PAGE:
Logline (what you show to prospective producers): Two students from the Muse Academy compete to inspire a formerly world-renowned, but currently idea-challenged comic actor and screenwriter. The winner goes on to fame and fortune, and the loser will be recycled into muse juice.

Tagline (a hook to show to prospective ticket buyers): A story about inspiration and creativity in Hollywood. (No, seriously!)

John Cleese 1As currently written, the idea-challenged actor/screenwriter is John Cleese. The part isn’t just written for John Cleese, the character IS John Cleese. We’re trying to contact him now to see if he’ll agree to be in the film. Don’t panic, though. If we can’t get him, we’ll change the name to J.C. Crees, and get someone who can impersonate John Cleese.

We’ve started pre-production — the target to begin filming is March, 2016 — and we already have two other Austin-based indie companies lined up to work with us.

London’s Remote Goat just gave us a glowing 4-Star review.logo-remotegoat

“Quite Gripping.”

“The real strength of the play is the way in which it balances the horror of the supernatural elements, and Alan’s descent into madness, with comedy. At the same time it makes some wider points about how suicide affects those left behind, without getting too preachy.”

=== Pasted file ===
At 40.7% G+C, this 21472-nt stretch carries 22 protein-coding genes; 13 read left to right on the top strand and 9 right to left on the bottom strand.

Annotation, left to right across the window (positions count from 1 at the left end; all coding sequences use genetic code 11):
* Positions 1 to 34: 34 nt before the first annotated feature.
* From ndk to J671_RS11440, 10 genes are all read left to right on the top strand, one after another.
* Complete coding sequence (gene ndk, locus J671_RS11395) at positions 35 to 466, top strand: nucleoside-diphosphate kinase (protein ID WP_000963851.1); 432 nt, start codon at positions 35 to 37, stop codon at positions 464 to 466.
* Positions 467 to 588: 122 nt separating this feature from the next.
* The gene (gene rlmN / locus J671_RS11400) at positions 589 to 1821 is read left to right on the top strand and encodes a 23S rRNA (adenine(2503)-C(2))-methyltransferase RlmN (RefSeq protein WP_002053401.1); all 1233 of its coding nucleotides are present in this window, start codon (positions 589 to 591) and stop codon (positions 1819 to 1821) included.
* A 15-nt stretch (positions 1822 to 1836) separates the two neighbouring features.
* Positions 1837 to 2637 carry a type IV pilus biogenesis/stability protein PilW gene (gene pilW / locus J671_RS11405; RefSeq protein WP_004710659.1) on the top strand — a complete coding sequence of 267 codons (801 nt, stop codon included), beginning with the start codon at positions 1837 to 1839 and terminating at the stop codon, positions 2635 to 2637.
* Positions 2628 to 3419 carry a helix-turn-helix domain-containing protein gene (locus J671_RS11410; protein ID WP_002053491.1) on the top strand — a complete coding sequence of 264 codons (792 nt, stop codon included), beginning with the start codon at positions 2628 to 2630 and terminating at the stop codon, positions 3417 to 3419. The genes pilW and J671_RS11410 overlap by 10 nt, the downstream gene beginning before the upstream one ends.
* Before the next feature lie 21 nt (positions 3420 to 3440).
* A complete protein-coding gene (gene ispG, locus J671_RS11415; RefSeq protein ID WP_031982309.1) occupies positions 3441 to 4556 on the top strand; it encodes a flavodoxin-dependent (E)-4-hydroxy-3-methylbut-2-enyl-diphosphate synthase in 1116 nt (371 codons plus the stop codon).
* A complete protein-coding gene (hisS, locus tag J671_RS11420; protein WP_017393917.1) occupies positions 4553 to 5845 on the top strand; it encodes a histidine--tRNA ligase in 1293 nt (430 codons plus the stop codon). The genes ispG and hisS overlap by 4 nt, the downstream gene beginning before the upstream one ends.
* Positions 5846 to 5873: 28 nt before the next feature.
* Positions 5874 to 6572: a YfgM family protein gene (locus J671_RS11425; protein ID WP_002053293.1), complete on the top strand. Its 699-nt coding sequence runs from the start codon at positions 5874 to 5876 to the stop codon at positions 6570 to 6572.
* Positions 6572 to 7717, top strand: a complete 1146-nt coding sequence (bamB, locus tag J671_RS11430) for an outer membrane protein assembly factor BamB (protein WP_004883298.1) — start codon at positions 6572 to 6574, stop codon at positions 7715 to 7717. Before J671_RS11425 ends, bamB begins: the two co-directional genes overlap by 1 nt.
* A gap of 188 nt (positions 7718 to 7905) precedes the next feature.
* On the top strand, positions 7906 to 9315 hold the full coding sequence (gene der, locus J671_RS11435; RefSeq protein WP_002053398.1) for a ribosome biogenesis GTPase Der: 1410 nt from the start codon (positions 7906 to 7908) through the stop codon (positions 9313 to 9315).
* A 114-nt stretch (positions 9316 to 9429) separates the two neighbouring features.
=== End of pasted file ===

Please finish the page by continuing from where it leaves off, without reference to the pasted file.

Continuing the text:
“It is a strong play that raises a few hairs on the back of one’s head, no mean feat given the non-traditional nature of the performance space.”

In other exciting news, the songwriters, Aurah, told me Friday night that they’ve licensed the song “Cracking Bones” from the play for use by the German feature film Ostwind 2. The original Ostwind was one of the most successful German films of 2013.

I own a portion of the publishing rights to the Phoenix songs, so I’ll be getting royalty checks. Is this an amazing business, or what?

French blogger Beatrice Colbrant posted a review of the current production of Phoenix at the Phoenix Artist Club in London’s West End.

And for you non-polyglots, I’ve translated it below. Enjoy!



Phoenix, the work of the American author Don Fried, which is now being presented at the Phoenix Artist Club in London, is a succession of amazing discoveries. First, there’s no relationship between the title of the piece and the name of the location; it’s purely coincidence. And the intimate venue, not far from Soho and Chinatown and two steps from Tottenham Court Road, is a very good choice for this mesmerizing work.

Phoenix is a play inspired by the life of British singer Nick Drake (1948-1974), whose original and little-known career was interrupted by a tragic, premature death at age 26 from an overdose of prescription drugs brought on by depression caused by drug-taking. Whether his death was accidental or suicide remains uncertain.

At a time when Mick Jagger wriggled on stage in provocative and dramatic contortions to wild music, Drake, with his sweet, almost whispered androgynous voice, sang romantic ballads, leading his audience to a world of nostalgia and sweetness.

Images and videos of this secret artist are few; only a few albums have survived. After you discover him, you won’t be able to do without this tender voice with a unique timbre, unexpected and necessary.

That’s how the life of this fascinating character is presented by Second Skin Theatre Company under the leadership of its Artistic Director, Andy McQuade, who also directed the play.